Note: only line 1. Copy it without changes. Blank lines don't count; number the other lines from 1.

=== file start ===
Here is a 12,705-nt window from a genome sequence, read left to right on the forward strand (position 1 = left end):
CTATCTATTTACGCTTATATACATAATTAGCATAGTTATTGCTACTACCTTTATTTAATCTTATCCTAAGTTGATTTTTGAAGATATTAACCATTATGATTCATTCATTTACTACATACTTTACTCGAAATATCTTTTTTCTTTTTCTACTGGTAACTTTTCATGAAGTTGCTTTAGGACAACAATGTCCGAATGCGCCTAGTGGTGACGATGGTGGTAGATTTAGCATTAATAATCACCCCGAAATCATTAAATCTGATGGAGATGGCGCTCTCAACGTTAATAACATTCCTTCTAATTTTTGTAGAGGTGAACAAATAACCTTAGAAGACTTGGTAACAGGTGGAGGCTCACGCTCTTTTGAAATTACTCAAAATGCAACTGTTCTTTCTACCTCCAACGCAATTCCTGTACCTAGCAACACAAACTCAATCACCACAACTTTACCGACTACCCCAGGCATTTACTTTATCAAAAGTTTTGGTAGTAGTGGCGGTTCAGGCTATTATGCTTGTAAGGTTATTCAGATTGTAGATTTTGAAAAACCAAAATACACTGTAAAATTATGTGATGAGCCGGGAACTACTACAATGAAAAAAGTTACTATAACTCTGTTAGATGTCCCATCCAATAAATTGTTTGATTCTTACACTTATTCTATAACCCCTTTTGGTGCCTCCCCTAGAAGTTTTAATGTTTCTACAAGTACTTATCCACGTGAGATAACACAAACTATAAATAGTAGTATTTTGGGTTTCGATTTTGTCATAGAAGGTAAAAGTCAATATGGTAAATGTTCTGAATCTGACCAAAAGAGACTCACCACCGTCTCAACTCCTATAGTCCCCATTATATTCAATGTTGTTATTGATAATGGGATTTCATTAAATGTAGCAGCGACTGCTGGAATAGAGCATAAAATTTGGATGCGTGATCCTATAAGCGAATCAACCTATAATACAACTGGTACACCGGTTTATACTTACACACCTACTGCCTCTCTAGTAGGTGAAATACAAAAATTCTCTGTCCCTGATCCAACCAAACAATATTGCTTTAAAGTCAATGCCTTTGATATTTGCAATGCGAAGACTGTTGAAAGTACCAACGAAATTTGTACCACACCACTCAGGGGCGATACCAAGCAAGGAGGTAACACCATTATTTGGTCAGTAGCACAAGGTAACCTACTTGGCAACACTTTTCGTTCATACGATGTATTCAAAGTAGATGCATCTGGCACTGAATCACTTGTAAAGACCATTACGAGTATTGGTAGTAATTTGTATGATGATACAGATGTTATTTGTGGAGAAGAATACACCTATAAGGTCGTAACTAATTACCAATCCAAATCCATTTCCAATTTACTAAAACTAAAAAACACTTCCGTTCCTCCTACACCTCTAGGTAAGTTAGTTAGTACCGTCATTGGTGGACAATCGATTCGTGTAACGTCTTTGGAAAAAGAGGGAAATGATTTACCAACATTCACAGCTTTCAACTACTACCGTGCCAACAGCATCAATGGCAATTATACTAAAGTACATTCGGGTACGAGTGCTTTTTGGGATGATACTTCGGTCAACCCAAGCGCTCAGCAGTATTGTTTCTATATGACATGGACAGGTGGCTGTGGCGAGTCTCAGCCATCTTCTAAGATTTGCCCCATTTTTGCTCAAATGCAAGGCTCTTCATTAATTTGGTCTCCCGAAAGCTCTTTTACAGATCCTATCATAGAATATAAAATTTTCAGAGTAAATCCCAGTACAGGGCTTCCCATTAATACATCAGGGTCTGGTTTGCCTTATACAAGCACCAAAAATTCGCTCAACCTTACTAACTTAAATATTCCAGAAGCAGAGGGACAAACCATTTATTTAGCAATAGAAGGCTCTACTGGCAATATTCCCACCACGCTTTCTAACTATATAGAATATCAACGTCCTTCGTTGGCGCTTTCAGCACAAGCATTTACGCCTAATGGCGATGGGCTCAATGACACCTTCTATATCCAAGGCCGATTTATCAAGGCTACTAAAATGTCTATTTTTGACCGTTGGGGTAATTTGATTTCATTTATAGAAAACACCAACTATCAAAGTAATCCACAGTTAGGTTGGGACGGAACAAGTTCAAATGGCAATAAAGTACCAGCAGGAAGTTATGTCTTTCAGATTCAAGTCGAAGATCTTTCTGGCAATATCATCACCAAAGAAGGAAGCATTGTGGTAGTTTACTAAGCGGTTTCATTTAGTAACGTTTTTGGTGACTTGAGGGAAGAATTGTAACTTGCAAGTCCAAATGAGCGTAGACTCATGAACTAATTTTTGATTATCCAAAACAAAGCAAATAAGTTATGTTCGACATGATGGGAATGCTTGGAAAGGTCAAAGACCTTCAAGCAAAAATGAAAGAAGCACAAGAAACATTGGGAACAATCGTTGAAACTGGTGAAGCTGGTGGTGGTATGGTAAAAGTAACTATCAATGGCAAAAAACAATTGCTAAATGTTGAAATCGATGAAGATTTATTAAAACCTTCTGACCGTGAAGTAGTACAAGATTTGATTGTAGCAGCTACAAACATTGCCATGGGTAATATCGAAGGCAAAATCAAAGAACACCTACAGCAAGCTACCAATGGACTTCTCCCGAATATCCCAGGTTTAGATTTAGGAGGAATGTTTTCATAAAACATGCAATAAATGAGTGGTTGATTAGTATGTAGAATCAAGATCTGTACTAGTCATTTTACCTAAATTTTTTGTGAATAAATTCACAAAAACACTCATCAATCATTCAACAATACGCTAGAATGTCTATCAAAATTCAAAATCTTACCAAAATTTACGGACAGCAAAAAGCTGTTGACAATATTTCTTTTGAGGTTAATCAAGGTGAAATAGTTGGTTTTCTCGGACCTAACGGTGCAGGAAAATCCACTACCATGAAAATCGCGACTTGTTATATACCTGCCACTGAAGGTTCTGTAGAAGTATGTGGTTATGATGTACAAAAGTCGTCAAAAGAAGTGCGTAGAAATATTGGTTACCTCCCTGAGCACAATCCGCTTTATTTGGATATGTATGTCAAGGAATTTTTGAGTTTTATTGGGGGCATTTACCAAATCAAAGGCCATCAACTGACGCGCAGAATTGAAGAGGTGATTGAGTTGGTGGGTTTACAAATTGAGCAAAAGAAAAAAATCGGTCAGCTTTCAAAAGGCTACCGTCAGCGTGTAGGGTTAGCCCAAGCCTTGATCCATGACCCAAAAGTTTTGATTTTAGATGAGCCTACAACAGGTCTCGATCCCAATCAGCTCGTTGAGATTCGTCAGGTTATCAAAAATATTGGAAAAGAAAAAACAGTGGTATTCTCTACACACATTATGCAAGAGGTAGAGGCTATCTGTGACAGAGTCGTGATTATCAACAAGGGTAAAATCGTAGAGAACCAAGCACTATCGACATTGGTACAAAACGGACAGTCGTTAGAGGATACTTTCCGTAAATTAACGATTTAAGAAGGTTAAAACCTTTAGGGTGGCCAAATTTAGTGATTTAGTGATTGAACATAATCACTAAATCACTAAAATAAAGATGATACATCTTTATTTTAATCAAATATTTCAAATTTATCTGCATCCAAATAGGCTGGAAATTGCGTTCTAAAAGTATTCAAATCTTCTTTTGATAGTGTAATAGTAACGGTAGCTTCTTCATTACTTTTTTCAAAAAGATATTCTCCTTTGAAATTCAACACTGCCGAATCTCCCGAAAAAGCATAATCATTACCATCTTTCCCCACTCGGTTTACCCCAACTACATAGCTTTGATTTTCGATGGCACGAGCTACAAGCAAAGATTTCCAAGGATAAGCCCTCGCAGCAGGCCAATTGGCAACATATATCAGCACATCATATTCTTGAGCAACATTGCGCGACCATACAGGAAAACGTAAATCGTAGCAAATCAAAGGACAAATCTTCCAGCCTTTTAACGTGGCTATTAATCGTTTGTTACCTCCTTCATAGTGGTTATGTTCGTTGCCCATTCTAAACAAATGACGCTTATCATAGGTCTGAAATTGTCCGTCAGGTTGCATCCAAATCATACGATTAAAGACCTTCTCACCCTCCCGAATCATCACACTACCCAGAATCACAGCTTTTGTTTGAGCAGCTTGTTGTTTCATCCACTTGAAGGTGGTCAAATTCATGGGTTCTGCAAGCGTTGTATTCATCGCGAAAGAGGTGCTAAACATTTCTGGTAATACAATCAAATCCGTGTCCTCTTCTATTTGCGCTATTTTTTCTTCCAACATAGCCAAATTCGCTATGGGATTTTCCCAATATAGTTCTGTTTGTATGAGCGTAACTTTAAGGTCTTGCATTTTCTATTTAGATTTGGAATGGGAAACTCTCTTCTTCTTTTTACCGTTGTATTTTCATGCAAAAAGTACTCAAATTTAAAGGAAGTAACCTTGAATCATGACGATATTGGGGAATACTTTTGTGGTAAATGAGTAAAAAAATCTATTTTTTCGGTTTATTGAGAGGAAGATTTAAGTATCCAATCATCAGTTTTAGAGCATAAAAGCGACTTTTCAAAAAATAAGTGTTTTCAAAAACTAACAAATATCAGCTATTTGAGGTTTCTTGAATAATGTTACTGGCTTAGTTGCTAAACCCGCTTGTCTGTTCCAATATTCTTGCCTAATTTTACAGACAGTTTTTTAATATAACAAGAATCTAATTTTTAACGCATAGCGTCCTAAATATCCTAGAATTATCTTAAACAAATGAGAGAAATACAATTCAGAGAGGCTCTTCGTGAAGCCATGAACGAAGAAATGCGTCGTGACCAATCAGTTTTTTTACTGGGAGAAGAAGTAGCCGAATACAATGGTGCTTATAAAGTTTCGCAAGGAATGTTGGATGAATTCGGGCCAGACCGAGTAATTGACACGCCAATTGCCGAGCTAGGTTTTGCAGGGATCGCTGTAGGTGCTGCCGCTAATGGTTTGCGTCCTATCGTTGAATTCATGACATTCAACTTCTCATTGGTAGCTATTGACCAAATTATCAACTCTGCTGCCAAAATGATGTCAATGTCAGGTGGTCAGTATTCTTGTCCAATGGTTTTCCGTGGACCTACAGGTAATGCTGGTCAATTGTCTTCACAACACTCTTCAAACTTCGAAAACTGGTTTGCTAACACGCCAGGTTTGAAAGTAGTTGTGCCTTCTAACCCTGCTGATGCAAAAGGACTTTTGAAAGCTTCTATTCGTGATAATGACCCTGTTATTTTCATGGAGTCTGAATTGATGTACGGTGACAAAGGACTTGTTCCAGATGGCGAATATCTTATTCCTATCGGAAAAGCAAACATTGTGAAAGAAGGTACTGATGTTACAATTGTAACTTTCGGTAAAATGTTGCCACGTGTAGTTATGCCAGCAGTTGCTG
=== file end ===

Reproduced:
Here is a 12,705-nt window from a genome sequence, read left to right on the forward strand (position 1 = left end):